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Banner: Tales From The Vault! Canadian Pulp Fiction 1940-1952
Table of Contents
About Tales From the Vault!
Canadian Pulp Industry
English Pulp Collection
French Pulp Collection
Corrupting Morals
Decline of the Pulps
Effects of the Pulps
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Full-Length Magazines
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Letters to the Editor
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Section title: Corrupting Morals


"Corrupting Morals"

The Fulton Act and Its Effects on Canadian Pulp Magazines

Cover of pulp magazine, SCOOP DETECTIVE CASES, volume 8, number 1 (April 1950)

It was the kind of story a true-crime pulp writer would have loved. It involved a senseless crime that shocked the nation, a remote community, a pair of unlikely criminals, an innocent victim and a moral lesson that would change the Criminal Code of Canada. But it was a story that no pulp writer ever took on, because the real criminals in the piece, at least as far as the public was concerned, were pulp magazines and comic books.

It was November 13, 1948, and two young boys, age 11 and 13, stole a rifle. They set up camp by the side of a road in Dawson Creek, British Columbia, at Mile 0 of the Alaska Highway. With what could be described as a youthful disregard for consequences, they started trying to flag down cars and fired shots into the air; they later told police they were "playing highwayman." When a couple of cars failed to stop, they fired directly into a vehicle in which James M. Watson, age 62, was a passenger. He was fatally wounded, and died three days later (Wertham 1953, ch. 11) 1.

  Cover of pulp magazine, FACTUAL DETECTIVE STORIES, volume 1, number 12 (September 1942)

The case caused a sensation across British Columbia, leading to an investigation by the provincial Department of Health and Social Welfare (Bell, online). Among other facts, it was established that the two boys were avid comic-book fans, each reading dozens of crime comics a week. The correlation between crime and violence in the media and real-life crime and violence is still a matter of debate today, but at the time the debate was foreshortened and a connection was made between the boys' reading habits and their criminal activities.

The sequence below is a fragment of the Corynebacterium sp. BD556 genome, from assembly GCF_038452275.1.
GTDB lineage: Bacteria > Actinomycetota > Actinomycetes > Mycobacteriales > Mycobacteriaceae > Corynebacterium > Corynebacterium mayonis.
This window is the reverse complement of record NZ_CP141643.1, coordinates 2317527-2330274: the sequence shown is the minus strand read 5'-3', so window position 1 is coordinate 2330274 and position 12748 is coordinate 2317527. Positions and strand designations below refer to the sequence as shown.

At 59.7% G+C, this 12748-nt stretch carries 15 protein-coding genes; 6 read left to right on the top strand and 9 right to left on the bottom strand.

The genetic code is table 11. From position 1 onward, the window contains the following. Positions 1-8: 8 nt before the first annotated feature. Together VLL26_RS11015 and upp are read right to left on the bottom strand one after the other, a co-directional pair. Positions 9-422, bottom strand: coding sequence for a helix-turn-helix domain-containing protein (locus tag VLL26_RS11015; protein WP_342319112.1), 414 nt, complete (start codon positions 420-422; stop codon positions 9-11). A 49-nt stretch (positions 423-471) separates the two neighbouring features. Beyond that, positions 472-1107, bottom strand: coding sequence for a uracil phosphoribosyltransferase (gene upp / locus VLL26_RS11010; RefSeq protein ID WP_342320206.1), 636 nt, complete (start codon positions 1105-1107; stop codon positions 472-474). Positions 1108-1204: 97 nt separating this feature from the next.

At their trial, Crown Prosecutor Mr. A.W. McClellan commented, "I cannot say too strongly that I think these two unfortunate boys have been strongly influenced by what they have been reading. I would like to see a concerted effort to wipe out this horrible and weird literature with which children are filling their heads" (cited in Wertham, 1953, ch. 11). Juvenile Court Judge C.S. Kitchen agreed with the Crown Prosecutor, and added, "I am satisfied that a concerted effort should be made to see that this worse-than-rubbish is abolished in some way" (cited in Wertham, 1953, ch. 11).

Cover of pulp magazine, FACTUAL DETECTIVE STORIES and DARING LAFF, volume 4, number 17 (March 1945)   Cover of pulp magazine, FACTUAL DETECTIVE STORIES, volume 4, number 24 (April 1946)  
Source   Source  

The incident became a cause célèbre for people who were already concerned about the impact of comic books and other forms of popular entertainment on Canadian society. Among them was E. Davie Fulton (1916-2000), the Conservative Member of Parliament for Kamloops, British Columbia. Fulton drafted and introduced a private member's bill that proposed outlawing crime comics. The bill deemed obscene "any publication a dominant characteristic of which is the undue exploitation of sex, or of sex and any one or more of the following subjects, namely, crime, horror, cruelty and violence..." (Criminal Code of Canada, online).

It was a definition that targeted the pulps as well as comic books. Despite attempts by members of the comic-book industry to defend their publications, the bill passed the House of Commons unanimously and the Senate with a vote of 92 to 4. The Fulton Act, as it was known, became law on December 10, 1949, a little over a year after the death of James M. Watson (Bell, online). Today, it remains on the books as Part V, Section 163 of the Criminal Code of Canada [http://laws.justice.gc.ca/en/C-46/42053.html#section-163] under the ominous heading, "Corrupting Morals".

Letter from I.D. Carson to E.D. Fulton, February 12, 1949; 2 pages plus THE COMICS CODE   Letter from P.M. Crawford to E.D. Fulton, February 2, 1949; 1 page   Draft of section 207 of the CRIMINAL CODE, dealing with the portrayal of sex and violence in the media; 2 pages
Series of correspondence between I.D. Carson and E.D. Fulton, 1949. Read the four letters
Series of correspondence between P.M. Crawford and E.D. Fulton, 1949. Read the two letters
Draft of section 207 of the Criminal Code, on the portrayal of sex and violence in the media. Read the draft

With their main topics suddenly banned, Canadian pulp magazine publishers found it increasingly difficult to produce their books and stay on the right side of the law. Under increased scrutiny, with public tastes changing and new economic realities emerging, the writing was on the wall for the pulps.



1. It should be noted that Wertham's book, Seduction of the Innocent, was written with a specific agenda: bolstering the case for the outlawing of comic books.


Bell, John. "Crackdown on Comics." Beyond the Funnies: The History of Comics in English Canada and Quebec. Library and Archives Canada. www.collectionscanada.ca/comics/027002-8400-e.html (accessed January 11, 2005).

Canada. "Part V Sexual Offences, Public Morals and Disorderly Conduct." Criminal Code of Canada. Department of Justice. http://laws.justice.gc.ca/en/C-46/42053.html (accessed January 11, 2005).

Wertham, Frederick. Seduction of the Innocent: The Influence of Comic Books on Today's Youth. New York: Rinehart, 1953.


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